Xeriscaping Basics For Midwestern Gardeners
Many people associate the term xeriscaping with desert landscapes, but the principles of xeriscaping are just as useful in the Midwest as they are in the drier Southwest.
Using the principles of xeriscaping, Midwestern gardeners can design attractive landscapes that require little or no extra watering in the hot summer months, saving both water and money.
Xeriscapes are also more tolerant of drought than conventional landscapes, ensuring that your garden will remain lush and green longer during periods of water restrictions.
The basic techniques of xeriscaping are very simple to learn and put into practice. They include:
Choose drought tolerant plants whenever possible.
The first and most important step is to choose plants that are hardy and drought tolerant. In general, native plants are the best choices for a xeriscape landscape because they are best adapted to handle the weather conditions of their native region. In fact, most native plants will need no watering at all to thrive once they are established. (Usually within 1-2 years.) Non-native plants that are naturalized to your area are the second best choice.
Whenever possible, look for drought-hardy native or naturalized plants to replace thirsty exotics. For example, consider drought-tolerant zoysia or buffalograss instead of thirsty Kentucky bluegrass, or hardy Knockout roses instead of more delicate hybrid tea roses.
Plant tender exotics close to the house or other water source.
Depending on the type of garden you want, it is not always possible to avoid thirsty exotic species entirely. For example, many species of vegetables and fruits are most productive with regular watering, and cool season turf grasses such as Kentucky bluegrass require frequent watering to stay green during the Midwest’s hot summer.
Planting thirsty plants closer to the house ensures that you will keep a better eye on them and develop a better understanding of the watering schedule necessary to keep them healthy.
In general, it is also easier to install efficient watering systems such as drip irrigation closer to the house, and in case of water restrictions, it will be easier to transport graywater or stored rainwater to nearby plants.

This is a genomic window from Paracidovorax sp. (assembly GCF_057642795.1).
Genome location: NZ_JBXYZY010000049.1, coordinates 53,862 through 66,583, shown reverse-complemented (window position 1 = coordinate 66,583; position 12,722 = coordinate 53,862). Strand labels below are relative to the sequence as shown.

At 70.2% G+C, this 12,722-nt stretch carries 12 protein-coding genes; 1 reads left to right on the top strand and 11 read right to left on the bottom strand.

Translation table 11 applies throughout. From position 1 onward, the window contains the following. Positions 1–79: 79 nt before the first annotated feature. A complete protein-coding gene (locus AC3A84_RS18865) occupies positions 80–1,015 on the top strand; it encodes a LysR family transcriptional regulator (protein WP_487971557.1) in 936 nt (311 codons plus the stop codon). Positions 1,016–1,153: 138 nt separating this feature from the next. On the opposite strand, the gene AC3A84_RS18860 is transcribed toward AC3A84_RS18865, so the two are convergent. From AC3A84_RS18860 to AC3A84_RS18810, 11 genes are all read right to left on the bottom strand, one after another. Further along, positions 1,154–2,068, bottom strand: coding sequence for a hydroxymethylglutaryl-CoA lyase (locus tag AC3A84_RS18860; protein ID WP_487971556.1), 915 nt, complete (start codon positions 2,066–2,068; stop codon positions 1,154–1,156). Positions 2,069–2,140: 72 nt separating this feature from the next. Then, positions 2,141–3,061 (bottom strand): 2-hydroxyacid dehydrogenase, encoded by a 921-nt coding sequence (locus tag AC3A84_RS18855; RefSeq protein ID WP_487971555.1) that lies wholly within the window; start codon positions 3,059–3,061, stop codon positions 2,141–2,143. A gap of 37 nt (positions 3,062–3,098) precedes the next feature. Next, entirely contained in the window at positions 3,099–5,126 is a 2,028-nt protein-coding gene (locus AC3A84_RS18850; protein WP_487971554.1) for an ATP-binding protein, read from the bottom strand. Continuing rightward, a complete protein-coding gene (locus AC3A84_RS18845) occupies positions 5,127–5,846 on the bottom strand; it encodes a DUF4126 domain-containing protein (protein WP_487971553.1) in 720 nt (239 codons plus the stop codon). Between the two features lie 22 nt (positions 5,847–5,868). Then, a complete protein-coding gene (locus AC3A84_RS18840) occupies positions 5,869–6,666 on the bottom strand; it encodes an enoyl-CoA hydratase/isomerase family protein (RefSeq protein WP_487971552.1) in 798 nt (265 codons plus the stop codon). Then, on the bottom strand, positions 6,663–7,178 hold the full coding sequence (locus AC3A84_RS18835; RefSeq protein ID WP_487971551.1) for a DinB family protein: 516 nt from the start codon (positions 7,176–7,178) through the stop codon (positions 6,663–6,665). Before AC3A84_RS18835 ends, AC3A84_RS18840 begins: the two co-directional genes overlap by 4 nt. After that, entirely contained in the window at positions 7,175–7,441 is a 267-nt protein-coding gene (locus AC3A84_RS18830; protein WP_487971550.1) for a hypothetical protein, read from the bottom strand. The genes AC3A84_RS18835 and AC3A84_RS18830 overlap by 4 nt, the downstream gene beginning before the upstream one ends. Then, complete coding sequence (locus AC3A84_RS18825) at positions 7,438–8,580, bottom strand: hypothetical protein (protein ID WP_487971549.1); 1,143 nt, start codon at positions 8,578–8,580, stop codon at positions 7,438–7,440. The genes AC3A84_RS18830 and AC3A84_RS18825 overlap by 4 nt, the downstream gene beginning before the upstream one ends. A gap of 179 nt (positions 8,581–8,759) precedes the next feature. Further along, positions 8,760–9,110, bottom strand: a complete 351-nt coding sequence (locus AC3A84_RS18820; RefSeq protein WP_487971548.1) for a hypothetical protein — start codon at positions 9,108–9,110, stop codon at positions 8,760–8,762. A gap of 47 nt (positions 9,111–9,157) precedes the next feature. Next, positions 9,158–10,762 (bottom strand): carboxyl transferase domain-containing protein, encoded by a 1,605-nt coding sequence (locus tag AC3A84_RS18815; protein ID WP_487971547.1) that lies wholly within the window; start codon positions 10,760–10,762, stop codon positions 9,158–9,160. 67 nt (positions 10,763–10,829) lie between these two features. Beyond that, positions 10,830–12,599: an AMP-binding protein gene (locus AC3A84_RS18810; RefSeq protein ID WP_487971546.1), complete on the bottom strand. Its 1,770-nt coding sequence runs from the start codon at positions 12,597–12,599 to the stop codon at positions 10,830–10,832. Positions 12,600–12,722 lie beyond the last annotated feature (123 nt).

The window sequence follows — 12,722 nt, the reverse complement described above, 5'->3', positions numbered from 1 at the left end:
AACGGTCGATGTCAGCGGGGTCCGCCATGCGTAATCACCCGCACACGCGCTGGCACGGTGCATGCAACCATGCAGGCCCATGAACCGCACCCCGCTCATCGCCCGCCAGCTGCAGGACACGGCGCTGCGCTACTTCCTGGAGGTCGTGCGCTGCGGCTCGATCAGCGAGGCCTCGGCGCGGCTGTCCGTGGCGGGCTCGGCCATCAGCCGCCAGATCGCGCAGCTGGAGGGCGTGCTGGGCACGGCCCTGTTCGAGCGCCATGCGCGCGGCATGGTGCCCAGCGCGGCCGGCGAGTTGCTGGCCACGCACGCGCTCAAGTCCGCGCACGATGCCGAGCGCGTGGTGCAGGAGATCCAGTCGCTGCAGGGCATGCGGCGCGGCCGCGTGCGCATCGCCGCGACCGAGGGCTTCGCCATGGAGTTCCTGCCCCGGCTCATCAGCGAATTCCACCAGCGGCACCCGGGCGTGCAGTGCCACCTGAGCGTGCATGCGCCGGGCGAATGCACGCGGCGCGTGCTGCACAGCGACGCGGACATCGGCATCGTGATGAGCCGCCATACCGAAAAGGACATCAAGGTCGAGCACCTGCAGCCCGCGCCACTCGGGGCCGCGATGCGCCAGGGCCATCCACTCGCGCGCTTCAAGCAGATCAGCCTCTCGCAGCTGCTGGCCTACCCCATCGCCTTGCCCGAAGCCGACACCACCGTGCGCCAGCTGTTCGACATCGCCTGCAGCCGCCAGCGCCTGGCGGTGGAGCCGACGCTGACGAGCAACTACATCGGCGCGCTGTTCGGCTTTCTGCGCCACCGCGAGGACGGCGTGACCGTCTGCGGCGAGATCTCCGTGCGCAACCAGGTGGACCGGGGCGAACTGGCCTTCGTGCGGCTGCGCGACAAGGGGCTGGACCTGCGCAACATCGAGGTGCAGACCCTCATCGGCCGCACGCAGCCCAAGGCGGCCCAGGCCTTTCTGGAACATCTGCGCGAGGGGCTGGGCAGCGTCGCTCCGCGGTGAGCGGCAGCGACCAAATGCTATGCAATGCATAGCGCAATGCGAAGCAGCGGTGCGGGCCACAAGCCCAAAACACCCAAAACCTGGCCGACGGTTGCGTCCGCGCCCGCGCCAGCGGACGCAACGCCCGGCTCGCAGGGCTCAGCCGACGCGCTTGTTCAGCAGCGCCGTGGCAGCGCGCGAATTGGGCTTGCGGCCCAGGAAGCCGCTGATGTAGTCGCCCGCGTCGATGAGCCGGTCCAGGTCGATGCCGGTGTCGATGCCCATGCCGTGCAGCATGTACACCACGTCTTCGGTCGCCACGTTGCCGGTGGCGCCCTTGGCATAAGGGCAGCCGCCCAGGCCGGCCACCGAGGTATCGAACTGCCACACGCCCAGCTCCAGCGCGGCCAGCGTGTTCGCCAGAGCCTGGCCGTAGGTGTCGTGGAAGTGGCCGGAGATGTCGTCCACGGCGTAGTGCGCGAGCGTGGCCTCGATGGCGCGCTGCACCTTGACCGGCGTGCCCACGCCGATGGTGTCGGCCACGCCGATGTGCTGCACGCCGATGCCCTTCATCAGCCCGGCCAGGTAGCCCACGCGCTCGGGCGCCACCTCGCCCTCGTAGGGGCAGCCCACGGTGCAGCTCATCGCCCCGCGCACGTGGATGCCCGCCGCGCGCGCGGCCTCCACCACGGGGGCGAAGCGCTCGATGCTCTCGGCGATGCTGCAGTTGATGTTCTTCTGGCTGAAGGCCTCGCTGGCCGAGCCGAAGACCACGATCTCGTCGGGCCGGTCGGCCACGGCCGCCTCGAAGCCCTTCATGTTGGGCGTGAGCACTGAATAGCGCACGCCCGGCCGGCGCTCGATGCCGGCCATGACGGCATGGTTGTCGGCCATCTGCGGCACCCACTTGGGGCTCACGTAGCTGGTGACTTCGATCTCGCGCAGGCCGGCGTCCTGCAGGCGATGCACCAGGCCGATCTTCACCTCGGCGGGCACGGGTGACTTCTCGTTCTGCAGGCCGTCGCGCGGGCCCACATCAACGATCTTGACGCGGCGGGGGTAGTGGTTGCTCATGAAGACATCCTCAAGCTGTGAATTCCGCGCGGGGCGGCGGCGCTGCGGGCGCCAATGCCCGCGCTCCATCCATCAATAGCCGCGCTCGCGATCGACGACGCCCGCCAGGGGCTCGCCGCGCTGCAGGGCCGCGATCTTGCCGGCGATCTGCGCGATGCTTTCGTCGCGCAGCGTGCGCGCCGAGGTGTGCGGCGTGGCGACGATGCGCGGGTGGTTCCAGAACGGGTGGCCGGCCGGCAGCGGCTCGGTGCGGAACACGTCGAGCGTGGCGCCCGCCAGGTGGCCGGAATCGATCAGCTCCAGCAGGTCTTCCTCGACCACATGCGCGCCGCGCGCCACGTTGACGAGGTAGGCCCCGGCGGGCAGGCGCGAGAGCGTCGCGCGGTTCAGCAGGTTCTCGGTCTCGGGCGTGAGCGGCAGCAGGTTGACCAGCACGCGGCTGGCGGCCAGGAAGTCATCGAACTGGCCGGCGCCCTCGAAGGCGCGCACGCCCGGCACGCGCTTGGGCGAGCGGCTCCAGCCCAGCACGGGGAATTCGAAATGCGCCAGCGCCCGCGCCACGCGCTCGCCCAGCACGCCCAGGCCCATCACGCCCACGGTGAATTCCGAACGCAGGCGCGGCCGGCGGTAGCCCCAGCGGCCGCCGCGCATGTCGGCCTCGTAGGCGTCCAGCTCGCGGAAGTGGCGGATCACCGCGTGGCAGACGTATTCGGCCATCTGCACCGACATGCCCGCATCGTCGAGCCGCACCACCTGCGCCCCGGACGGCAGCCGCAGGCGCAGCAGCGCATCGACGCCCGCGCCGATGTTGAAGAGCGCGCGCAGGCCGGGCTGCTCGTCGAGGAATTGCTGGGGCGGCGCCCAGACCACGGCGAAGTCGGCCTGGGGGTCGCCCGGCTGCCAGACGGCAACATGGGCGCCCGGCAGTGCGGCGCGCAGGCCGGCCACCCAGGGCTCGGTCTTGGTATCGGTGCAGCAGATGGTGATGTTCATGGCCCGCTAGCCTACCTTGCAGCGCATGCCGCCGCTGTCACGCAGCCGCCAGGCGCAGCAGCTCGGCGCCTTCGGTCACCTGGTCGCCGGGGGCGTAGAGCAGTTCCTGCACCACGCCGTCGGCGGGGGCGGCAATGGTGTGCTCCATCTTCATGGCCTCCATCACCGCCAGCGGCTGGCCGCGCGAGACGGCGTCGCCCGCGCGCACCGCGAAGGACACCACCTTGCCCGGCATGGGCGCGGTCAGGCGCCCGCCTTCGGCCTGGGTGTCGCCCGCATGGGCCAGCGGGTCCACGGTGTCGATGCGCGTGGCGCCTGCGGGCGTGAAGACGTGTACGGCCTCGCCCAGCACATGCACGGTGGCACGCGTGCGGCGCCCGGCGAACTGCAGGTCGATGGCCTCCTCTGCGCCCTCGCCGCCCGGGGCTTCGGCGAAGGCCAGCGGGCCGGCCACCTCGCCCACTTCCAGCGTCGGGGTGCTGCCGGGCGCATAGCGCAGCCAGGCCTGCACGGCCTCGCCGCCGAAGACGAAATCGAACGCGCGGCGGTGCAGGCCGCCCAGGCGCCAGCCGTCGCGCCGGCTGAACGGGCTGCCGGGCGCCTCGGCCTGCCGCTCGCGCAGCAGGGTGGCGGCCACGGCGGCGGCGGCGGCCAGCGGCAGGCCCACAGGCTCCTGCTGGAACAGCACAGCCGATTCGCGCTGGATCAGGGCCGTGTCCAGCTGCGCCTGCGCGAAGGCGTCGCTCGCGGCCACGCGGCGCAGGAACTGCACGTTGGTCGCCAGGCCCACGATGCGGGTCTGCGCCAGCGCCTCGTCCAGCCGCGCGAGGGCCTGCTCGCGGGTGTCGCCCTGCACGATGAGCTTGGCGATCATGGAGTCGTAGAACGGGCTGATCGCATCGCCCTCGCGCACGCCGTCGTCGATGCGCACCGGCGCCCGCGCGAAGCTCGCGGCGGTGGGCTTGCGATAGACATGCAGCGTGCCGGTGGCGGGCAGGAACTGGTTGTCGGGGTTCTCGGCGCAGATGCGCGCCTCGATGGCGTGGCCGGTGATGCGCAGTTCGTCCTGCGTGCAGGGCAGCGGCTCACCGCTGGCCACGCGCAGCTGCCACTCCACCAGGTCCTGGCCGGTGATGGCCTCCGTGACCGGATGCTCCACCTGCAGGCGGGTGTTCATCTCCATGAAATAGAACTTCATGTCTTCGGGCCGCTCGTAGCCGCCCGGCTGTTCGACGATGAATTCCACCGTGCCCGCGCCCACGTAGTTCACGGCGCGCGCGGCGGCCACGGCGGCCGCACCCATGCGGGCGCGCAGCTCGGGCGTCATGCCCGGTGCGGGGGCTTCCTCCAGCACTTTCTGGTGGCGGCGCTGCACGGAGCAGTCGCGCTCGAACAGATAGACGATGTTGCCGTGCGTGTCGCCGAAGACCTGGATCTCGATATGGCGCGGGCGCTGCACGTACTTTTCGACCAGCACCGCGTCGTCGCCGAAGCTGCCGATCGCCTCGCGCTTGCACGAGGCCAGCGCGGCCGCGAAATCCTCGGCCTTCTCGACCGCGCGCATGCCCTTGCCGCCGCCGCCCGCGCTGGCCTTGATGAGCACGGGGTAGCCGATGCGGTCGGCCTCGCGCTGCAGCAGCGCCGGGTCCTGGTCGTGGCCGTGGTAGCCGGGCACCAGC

Choosing drought tolerant plants and siting thirstier and more delicate plants close to water sources is an important first step towards a waterwise garden, but you can also employ a number of techniques to reduce watering requirements in other ways:
Add organic matter to the soil.
Soil with a high percentage of organic matter reduces the need to water because organic matter acts kind of like a sponge, soaking up water quickly after rain and slowly releasing it to the surrounding soil as it begins to dry out. Compost is the best source of organic matter. Other sources include leaf mould, aged animal manures, spoiled hay or straw, and organic mulches such as wood chips.
Mulching conserves soil moisture and reduces the need to water by keeping the soil cool and moist. Organic mulches such as wood chips or straw are best because they also add organic matter to the soil. You can also plant “living mulches” – groundcovers or cover crops which shade the soil and reduce evaporation.
When you must water, make the most of it by watering early in the morning before the sun is intense. This reduces the amount of water lost to evaporation. You can also reduce evaporation by watering close to the ground and avoiding watering on windy days as much as possible.
If you have a vegetable garden or another bed of thirsty plants, one of the best things you can do is install a drip irrigation system. These slowly add water directly to the soil, significantly reducing water lost to evaporation.
Finally, water on a schedule that ensures that most plants are watered deeply but infrequently, rather than shallowly and often. This encourages the plants to develop a deeper root system, improving their ability to resist drought.
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